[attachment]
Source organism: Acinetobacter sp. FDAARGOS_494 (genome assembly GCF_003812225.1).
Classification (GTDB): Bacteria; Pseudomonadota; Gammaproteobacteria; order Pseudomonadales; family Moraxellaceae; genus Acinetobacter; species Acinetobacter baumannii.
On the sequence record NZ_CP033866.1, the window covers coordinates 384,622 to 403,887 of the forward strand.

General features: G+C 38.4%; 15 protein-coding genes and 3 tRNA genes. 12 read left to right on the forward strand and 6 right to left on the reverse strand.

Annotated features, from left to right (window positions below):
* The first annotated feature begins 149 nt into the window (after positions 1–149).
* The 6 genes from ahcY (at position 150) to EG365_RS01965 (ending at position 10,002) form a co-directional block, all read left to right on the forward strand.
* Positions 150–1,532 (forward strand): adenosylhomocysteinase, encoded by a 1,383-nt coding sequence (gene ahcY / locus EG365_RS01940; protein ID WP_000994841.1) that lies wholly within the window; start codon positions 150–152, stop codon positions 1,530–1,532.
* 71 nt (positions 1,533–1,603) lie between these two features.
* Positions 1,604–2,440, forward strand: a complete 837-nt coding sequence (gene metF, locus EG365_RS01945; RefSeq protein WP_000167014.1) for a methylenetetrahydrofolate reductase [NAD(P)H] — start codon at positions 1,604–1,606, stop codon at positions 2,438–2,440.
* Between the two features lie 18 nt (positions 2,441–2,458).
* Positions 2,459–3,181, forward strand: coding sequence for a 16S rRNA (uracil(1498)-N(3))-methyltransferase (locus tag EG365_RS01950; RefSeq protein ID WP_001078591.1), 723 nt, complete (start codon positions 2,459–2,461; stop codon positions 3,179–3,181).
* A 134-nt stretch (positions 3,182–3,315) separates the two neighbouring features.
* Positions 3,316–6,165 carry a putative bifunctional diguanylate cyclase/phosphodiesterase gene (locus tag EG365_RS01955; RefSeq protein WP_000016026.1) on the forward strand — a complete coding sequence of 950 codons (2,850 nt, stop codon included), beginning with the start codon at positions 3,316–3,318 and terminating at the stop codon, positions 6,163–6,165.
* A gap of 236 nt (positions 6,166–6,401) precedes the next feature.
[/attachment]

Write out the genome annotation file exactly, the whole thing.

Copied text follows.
Source organism: Acinetobacter sp. FDAARGOS_494 (genome assembly GCF_003812225.1).
Classification (GTDB): Bacteria; Pseudomonadota; Gammaproteobacteria; order Pseudomonadales; family Moraxellaceae; genus Acinetobacter; species Acinetobacter baumannii.
On the sequence record NZ_CP033866.1, the window covers coordinates 384,622 to 403,887 of the forward strand.

General features: G+C 38.4%; 15 protein-coding genes and 3 tRNA genes. 12 read left to right on the forward strand and 6 right to left on the reverse strand.

Annotated features, from left to right (window positions below):
* The first annotated feature begins 149 nt into the window (after positions 1–149).
* The 6 genes from ahcY (at position 150) to EG365_RS01965 (ending at position 10,002) form a co-directional block, all read left to right on the forward strand.
* Positions 150–1,532 (forward strand): adenosylhomocysteinase, encoded by a 1,383-nt coding sequence (gene ahcY / locus EG365_RS01940; protein ID WP_000994841.1) that lies wholly within the window; start codon positions 150–152, stop codon positions 1,530–1,532.
* 71 nt (positions 1,533–1,603) lie between these two features.
* Positions 1,604–2,440, forward strand: a complete 837-nt coding sequence (gene metF, locus EG365_RS01945; RefSeq protein WP_000167014.1) for a methylenetetrahydrofolate reductase [NAD(P)H] — start codon at positions 1,604–1,606, stop codon at positions 2,438–2,440.
* Between the two features lie 18 nt (positions 2,441–2,458).
* Positions 2,459–3,181, forward strand: coding sequence for a 16S rRNA (uracil(1498)-N(3))-methyltransferase (locus tag EG365_RS01950; RefSeq protein ID WP_001078591.1), 723 nt, complete (start codon positions 2,459–2,461; stop codon positions 3,179–3,181).
* A 134-nt stretch (positions 3,182–3,315) separates the two neighbouring features.
* Positions 3,316–6,165 carry a putative bifunctional diguanylate cyclase/phosphodiesterase gene (locus tag EG365_RS01955; RefSeq protein WP_000016026.1) on the forward strand — a complete coding sequence of 950 codons (2,850 nt, stop codon included), beginning with the start codon at positions 3,316–3,318 and terminating at the stop codon, positions 6,163–6,165.
* A gap of 236 nt (positions 6,166–6,401) precedes the next feature.